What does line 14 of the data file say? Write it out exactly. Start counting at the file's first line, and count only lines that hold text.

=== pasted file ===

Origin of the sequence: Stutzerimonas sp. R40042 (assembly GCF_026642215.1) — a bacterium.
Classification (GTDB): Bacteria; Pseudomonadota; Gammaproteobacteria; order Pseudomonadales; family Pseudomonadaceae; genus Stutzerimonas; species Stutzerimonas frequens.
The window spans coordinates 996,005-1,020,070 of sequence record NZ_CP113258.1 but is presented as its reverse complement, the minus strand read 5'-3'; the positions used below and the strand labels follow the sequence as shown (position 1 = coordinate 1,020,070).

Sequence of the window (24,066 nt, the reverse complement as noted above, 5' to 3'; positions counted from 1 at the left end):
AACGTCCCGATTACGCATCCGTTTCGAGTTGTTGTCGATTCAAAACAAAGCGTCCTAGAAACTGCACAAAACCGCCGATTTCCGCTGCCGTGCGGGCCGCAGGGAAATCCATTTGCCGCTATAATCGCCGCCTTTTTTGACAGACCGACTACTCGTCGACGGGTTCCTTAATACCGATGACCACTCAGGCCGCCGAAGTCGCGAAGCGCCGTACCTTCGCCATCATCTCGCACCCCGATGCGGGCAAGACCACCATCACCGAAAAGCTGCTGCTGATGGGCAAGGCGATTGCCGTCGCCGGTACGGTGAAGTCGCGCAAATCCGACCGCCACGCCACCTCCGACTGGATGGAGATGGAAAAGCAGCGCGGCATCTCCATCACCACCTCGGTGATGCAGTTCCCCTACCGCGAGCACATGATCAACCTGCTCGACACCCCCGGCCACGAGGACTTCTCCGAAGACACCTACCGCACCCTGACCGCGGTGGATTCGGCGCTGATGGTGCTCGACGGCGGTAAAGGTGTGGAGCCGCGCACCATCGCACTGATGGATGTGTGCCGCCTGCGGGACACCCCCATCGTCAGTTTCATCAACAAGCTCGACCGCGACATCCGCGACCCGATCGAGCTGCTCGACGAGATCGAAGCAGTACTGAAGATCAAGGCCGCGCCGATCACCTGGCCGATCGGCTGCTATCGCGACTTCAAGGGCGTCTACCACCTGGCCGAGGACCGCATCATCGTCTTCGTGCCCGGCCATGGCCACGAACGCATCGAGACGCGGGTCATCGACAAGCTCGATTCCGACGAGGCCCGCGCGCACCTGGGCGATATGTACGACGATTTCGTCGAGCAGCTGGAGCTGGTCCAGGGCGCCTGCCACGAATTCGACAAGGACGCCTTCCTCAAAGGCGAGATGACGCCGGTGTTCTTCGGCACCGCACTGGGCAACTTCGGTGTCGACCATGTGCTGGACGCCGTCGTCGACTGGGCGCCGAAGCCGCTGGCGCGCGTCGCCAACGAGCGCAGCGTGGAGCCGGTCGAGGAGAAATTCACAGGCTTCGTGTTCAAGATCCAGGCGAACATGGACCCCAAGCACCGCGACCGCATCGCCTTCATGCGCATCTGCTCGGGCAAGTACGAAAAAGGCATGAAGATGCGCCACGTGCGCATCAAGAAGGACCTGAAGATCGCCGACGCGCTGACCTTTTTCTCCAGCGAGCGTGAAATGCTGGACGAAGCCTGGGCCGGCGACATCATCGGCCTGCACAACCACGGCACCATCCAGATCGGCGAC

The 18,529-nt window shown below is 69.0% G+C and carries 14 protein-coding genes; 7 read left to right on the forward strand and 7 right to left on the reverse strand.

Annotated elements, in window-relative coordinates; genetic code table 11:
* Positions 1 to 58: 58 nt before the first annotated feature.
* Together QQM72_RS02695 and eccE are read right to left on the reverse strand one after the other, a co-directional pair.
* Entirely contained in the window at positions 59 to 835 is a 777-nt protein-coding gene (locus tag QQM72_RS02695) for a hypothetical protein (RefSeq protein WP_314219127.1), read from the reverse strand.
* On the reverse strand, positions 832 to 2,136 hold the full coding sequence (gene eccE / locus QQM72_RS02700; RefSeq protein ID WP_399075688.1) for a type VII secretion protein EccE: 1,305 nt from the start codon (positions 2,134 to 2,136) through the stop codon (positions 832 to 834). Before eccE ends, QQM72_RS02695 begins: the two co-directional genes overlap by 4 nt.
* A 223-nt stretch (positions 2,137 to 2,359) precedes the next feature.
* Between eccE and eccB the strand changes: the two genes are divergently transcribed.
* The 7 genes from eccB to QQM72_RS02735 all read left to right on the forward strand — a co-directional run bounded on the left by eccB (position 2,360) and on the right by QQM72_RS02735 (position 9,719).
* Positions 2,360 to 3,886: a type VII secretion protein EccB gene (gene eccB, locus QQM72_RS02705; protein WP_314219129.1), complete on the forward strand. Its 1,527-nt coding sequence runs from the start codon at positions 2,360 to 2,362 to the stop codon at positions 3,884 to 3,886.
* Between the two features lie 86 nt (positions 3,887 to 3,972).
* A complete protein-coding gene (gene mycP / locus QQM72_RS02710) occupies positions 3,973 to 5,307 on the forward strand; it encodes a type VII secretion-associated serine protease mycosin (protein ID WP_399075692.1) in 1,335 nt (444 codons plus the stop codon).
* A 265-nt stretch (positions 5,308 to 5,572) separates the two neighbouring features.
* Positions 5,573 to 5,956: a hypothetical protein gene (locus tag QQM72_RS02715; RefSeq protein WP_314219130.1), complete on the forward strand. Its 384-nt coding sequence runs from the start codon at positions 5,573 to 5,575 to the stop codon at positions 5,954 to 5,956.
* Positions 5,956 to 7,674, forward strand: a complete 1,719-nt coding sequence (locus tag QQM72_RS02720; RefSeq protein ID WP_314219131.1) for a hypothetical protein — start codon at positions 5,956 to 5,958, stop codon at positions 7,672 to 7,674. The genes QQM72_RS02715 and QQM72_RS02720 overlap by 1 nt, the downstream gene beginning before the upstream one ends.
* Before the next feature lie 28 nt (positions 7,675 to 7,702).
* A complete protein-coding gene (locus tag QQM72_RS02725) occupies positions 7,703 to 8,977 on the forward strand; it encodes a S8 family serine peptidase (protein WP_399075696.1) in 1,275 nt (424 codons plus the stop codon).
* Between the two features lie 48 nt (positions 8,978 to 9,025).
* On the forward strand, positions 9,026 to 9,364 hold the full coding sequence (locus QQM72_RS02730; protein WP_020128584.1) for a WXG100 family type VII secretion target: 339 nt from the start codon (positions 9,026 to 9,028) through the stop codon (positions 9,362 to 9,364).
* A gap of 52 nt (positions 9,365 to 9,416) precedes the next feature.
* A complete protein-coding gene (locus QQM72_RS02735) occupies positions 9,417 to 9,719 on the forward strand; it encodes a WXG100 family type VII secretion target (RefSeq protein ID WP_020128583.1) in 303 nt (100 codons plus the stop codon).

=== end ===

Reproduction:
* The 7 genes from eccB to QQM72_RS02735 all read left to right on the forward strand — a co-directional run bounded on the left by eccB (position 2,360) and on the right by QQM72_RS02735 (position 9,719).